I recently watched the 1966 movie Blow-Up. As the movie trailer warns, director Michelangelo Antonioni’s “camera never flinches” from the “dazzle and the madness of London today!” It’s a great movie that weaves the sex, drugs, and rock n’ roll scene of the mid-1960s into the life of a “wild” fashion photographer. These were the holy trinity of shocking topics of the day, but the movie seems tame and quaint by today’s standards. Which leads one to ask--does anything shock us anymore?
People want to feel alive. We want to have new experiences and see things that surprise, inspire, or yes, even shock us a little. But we live in an Internet-exposed world that gives us all we want, raw and in real time, and we have an “I’ve seen it all before” attitude about everything. Yet companies are more cautious in this politically correct, overly litigious, and socially enabled environment. According to Trendwatching.com, consumers are “able to handle much more honest conversations, more daring innovations, more quirky flavors, more risqué experiences--these consumers increasingly appreciate brands that push the boundaries.” So companies had better figure out how to let their brands thrive in today’s world.
Just where is that boundary, and just how daring are today’s marketers? How do they straddle that fine line between engaging and offending? What happens when the unreasonable objections of rampant political correctness threaten to stifle their best ideas and creative content? Here are a few guideposts to follow in searching for ideas in advertising that could break through.
Understand that it’s all relative: What is offensive to me might make you laugh. What works with a male audience might be way off the mark for women. Regions, religions, and races all possess socially acceptable norms. Because the Internet makes everything accessible to everyone all the time, whatever you do--anything you do--that is remotely controversial will be criticized by someone. Get used to it. You can’t be universally loved and hope to shock people. They don’t go hand in hand. Find the courage to speak to your consumers in a way they will love and care less about what the “others” will say about your brand. See what K-Swiss’ "CEO" Kenny Powers says.
Give them a surprise rather than a shock: Shock makes us stop. Surprise makes us think. Brands need to build relationships that are lasting. Just shocking someone doesn’t mean they will think about or engage with your brand. For a brand to engage, quite often that means getting them to rethink what role the brand could play in their lives. If you do things that are unexpected, fresh, and surprising for your brand, your consumers will start thinking about you in a different light. How best to be surprising? Do or say that thing you always dream of and have never dared express. Good advice in both marketing and life. (See Ally Bank.)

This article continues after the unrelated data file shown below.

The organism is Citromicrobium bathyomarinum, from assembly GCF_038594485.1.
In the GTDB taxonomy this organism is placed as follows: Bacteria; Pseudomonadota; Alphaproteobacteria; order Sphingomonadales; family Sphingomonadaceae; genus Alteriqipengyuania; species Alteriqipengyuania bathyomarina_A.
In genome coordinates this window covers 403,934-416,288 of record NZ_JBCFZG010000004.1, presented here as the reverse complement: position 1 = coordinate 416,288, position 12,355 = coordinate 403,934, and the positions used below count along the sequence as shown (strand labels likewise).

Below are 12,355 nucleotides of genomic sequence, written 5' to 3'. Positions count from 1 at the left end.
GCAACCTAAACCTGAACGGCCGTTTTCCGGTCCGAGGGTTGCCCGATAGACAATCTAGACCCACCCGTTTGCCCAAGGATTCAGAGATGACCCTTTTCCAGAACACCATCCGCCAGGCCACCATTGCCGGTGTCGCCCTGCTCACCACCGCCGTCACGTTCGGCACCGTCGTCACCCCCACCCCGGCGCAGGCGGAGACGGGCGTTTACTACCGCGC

Let your audience help: I just saw a play in New York called Sleep No More, a wildly inventive and brave attempt to create a theatrical experience that brought the audience into a voyeuristic partnership with the actors. We became part of the show, and once you realize that you’re part of the experience, you become less critical because you feel some level of ownership. Brands need to do that same thing. Have the consumers contribute ideas and content to the brand’s story, and its relevance and appropriateness become self-regulating. (See Doritos.)
Lighten up: Companies are way too serious and afraid. I get it. Anything that is different, shocking, or surprising can create extra work and add some risk to the equation. Anything interesting you want to do with your brand will have corporate detractors. Fear drives too many corporations. But your consumers will applaud you for taking a risk, sharing a laugh, being brutally honest about the world in which your brand lives. To do something mildly interesting, let alone shocking, often takes too much effort and the best ideas die before they see the light of day. Have courage, lighten up, and do something surprising. (See Domino’s.)
Don’t be mean-spirited: It’s easy to be shocking at someone’s expense. Don’t. (See Groupon’s much-reviled Tibet ad.)
Realize that candor can be shocking: There is a famous ad by the explorer Ernest Shackleton that says, “Men wanted for hazardous journey. Low wages, bitter cold, long hours of complete darkness. Safe return doubtful. Honour and recognition in event of success.” Pretty shocking. But completely honest. Marketers get a bad rap (and often deservingly so) for trying to overspin their message. Be straight with your audience. Tell them what you want from them. In an over-hyped world, they will appreciate the candor, and you might just get better results. (See DIRECTV.)
Give it the family test: Your grandmother knows (the cool one on your mother’s side). Your kid knows (the smart one who actually does her homework). And your spouse knows (they always do). If you can’t share your idea or work with your family, it’s probably over the line. I have yet to find something that shocks my kids. Buckle up; when the younger generations take control, things will get pretty exciting.
I love brands that always choose to push the boundaries in ways true to their soul. These brands make me laugh, think, and feel a little uncomfortable at times--and I respect them for their courage and conviction, even if I don’t always agree with them.
[Image: Flickr user Thomas Dongga]